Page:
Nfld. & Labrador

St. John's Pride welcomes back police for parade, defends RNC handling of controversies

The Pride committee in St. John's has reversed course and invited uniformed police officers to march in the city's Pride parade this July.

Decision not sitting well with some in the gay, lesbian and transgender community

Members of the Royal Newfoundland Constabulary and the RCMP marching in the 2014 St. John's Pride Parade. (Scott Jackson/CBC)

The Pride committee in St. John's has reversed course and invited uniformed police officers to march in the city's Pride parade this July.

Organizers posted to Facebook Tuesday thanking the Royal Newfoundland Constabulary, RCMP, organizations representing visible minorities and the community for supporting "meaningful progress."

Last July, the RNC said it would play a "less visible role" at the Pride parade in Newfoundland's capital at the request of event organizers, who had asked officers to participate out of uniform to make the event "more accessible for to all."

LGBT supporters at Confederation Building in St. John's at a flag raising to launch Pride Week events. (CBC)

St. John's Pride said in a post on its website that organizers met with members of the RNC and Memorial University's Black Students' Association last week and sent two surveys to organizations for visible minorities and to the gay, lesbian and transgender community.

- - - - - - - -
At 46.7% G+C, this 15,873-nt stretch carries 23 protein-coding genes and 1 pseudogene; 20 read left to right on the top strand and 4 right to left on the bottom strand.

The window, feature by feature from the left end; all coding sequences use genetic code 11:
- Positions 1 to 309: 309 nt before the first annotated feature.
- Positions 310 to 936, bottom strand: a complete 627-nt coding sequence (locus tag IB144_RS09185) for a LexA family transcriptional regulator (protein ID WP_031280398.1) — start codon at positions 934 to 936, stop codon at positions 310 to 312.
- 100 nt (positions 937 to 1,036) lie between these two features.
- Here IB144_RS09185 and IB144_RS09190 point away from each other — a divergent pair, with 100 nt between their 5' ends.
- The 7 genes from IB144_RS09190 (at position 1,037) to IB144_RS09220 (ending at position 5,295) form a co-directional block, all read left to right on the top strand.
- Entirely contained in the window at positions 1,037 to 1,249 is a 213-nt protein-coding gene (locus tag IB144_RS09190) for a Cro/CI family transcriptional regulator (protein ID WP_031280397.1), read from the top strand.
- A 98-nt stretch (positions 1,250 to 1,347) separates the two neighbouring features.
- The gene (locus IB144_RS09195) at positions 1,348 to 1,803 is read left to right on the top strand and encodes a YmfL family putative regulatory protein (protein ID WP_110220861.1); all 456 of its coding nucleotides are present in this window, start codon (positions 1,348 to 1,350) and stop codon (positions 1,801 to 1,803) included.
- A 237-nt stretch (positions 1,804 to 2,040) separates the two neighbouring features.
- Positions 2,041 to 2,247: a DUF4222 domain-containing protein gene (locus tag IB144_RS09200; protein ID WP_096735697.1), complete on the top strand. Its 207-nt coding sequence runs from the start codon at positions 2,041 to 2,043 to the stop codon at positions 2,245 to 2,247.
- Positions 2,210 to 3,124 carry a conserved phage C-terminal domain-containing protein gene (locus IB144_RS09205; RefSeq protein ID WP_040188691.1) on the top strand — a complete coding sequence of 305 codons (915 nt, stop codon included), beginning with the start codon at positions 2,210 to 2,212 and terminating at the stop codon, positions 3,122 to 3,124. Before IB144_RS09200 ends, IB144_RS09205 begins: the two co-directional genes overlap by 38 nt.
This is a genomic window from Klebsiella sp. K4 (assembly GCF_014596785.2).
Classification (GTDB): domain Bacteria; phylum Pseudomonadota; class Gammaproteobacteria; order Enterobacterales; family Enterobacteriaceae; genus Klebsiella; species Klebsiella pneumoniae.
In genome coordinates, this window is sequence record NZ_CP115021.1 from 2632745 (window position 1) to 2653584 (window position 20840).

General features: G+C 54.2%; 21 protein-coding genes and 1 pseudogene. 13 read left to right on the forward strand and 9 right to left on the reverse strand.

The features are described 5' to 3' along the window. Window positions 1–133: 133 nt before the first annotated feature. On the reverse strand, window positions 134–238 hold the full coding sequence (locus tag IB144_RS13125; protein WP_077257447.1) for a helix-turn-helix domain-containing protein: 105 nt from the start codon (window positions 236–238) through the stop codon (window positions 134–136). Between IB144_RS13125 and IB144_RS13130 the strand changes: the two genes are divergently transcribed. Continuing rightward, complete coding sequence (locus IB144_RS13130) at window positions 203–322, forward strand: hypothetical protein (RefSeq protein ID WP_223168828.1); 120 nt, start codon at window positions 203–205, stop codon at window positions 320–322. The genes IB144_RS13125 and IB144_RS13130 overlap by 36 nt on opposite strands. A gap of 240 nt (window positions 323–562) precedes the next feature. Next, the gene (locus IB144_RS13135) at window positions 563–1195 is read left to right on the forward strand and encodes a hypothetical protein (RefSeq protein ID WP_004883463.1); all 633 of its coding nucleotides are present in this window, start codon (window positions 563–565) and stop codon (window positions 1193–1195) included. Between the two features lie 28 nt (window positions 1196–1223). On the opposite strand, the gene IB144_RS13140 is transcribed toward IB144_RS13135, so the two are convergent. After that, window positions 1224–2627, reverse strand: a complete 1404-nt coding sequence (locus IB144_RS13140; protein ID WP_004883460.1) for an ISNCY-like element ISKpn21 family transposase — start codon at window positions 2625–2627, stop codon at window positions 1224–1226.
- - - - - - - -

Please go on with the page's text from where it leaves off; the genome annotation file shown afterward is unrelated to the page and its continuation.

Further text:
It says the survey results were discussed and it was agreed that the organization would build on its "flourishing" relationship with the RNC while maintaining its commitment to the comfort of all of its members at Pride events.

Some disagreement in LGTB community

Not everybody is pleased with the decision.

Several comments on St. John's Pride's Facebook page allude to allegations and ongoing investigations within the RNC.

A comment about Const. Carl Douglas Snelgrove, who was found not guilty of sexual assault in February, prompted a reply from the page administrator.

"St. John's Pride believes that the RNC holds high standards for their enforcement, and has been critical when discussing recent controversies," they said. 

"We have invited the RNC to our events to demonstrate the meaningful progress of the institution, as well as have members of the LGBTQ+ community of whatever profession expressing themselves in any way they want.

The annual Pride parade in St. John's will allow police officers to march in uniform this year. (Meghan McCabe/CBC)

Elsewhere in Canada, Halifax's police service said in February that it will not participate in this year's Pride parade amid a "national debate" about police involvement in such event. Organizers behind Vancouver's Pride parade have suggested officers show up in fewer numbers and leave their uniforms at home.

Pride Toronto members voted in January to ostensibly ban official police floats from marches and parades, adopting a list of demands put forward by that city's chapter of Black Lives Matter.

With files from The Canadian Press